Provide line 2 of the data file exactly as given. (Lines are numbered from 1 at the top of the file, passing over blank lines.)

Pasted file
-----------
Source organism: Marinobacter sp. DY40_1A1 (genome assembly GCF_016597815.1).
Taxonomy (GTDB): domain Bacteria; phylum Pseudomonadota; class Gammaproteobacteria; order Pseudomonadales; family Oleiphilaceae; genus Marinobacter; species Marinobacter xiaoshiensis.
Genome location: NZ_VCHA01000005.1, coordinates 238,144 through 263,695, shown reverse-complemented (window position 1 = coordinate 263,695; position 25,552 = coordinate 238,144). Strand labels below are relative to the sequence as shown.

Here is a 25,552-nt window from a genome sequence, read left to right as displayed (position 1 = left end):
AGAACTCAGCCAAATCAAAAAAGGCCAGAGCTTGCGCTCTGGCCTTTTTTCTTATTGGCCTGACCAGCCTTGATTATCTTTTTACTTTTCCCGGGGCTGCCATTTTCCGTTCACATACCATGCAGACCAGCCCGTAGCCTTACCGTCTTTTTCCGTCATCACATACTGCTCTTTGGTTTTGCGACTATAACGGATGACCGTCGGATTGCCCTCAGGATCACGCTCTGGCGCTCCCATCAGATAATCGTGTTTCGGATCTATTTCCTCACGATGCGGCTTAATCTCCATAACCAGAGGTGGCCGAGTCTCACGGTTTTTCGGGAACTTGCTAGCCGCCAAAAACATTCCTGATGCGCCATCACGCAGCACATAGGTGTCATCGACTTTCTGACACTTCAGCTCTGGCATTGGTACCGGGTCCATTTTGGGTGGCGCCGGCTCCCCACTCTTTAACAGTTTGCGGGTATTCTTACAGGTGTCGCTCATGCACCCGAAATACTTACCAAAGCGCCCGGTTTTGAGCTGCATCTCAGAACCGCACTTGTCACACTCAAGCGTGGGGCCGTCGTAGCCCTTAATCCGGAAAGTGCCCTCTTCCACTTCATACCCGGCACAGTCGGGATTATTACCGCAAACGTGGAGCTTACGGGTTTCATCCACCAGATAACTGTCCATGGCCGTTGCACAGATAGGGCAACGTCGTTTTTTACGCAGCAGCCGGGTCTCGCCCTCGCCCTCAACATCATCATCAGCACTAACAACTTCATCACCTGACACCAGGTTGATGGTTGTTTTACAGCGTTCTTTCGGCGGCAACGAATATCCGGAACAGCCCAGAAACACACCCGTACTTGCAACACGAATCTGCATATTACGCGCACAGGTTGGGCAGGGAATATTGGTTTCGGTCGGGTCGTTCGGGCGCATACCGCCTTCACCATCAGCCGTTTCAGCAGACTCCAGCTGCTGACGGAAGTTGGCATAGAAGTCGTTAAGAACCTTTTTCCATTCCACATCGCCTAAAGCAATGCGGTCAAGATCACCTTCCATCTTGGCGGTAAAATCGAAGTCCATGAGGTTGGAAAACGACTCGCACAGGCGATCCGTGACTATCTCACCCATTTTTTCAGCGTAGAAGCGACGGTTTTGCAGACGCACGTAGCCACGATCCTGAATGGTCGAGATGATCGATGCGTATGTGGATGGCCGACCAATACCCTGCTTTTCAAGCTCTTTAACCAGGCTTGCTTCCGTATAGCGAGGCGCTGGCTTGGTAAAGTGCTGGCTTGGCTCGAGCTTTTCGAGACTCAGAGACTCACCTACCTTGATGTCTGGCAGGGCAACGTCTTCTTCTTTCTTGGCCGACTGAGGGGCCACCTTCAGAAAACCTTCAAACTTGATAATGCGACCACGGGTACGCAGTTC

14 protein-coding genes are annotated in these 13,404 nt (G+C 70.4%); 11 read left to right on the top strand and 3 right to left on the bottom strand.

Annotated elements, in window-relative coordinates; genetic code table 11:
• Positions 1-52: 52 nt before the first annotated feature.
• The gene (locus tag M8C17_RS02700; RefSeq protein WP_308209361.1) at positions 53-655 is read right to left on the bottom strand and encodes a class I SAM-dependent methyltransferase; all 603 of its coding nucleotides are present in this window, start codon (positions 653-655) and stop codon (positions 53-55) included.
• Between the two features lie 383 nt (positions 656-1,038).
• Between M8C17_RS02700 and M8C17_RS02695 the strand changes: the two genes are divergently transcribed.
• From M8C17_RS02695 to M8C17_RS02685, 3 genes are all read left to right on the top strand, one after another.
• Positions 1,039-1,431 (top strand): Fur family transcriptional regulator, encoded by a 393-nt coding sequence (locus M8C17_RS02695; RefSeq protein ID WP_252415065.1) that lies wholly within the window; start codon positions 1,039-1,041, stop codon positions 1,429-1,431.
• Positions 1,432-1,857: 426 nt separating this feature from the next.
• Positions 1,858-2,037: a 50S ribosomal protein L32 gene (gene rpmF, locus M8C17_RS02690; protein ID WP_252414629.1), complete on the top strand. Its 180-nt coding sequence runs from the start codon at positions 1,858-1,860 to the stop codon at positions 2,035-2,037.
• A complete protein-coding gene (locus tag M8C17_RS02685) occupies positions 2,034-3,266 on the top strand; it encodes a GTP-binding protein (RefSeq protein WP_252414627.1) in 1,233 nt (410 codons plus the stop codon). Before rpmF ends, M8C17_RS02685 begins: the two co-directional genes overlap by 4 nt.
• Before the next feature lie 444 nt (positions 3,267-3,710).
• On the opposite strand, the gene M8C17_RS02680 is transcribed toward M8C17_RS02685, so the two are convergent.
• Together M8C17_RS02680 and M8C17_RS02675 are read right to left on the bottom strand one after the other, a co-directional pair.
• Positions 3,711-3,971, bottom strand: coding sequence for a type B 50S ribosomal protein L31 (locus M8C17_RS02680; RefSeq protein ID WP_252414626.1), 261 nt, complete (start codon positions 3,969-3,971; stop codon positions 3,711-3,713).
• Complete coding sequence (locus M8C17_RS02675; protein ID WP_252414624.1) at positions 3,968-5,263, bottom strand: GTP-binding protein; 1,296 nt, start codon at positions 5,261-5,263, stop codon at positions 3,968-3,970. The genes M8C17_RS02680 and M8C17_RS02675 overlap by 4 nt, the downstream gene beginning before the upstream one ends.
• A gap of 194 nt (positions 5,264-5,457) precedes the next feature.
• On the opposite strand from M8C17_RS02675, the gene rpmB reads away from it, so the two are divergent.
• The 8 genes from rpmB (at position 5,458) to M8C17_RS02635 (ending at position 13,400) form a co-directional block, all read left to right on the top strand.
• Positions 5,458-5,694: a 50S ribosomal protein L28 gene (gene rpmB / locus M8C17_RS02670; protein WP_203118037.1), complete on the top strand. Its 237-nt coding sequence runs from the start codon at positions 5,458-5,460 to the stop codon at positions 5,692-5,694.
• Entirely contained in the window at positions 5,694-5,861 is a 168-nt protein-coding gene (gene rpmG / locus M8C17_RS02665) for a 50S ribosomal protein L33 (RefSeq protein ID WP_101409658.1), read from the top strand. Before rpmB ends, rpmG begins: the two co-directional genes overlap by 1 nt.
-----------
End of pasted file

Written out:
Taxonomy (GTDB): domain Bacteria; phylum Pseudomonadota; class Gammaproteobacteria; order Pseudomonadales; family Oleiphilaceae; genus Marinobacter; species Marinobacter xiaoshiensis.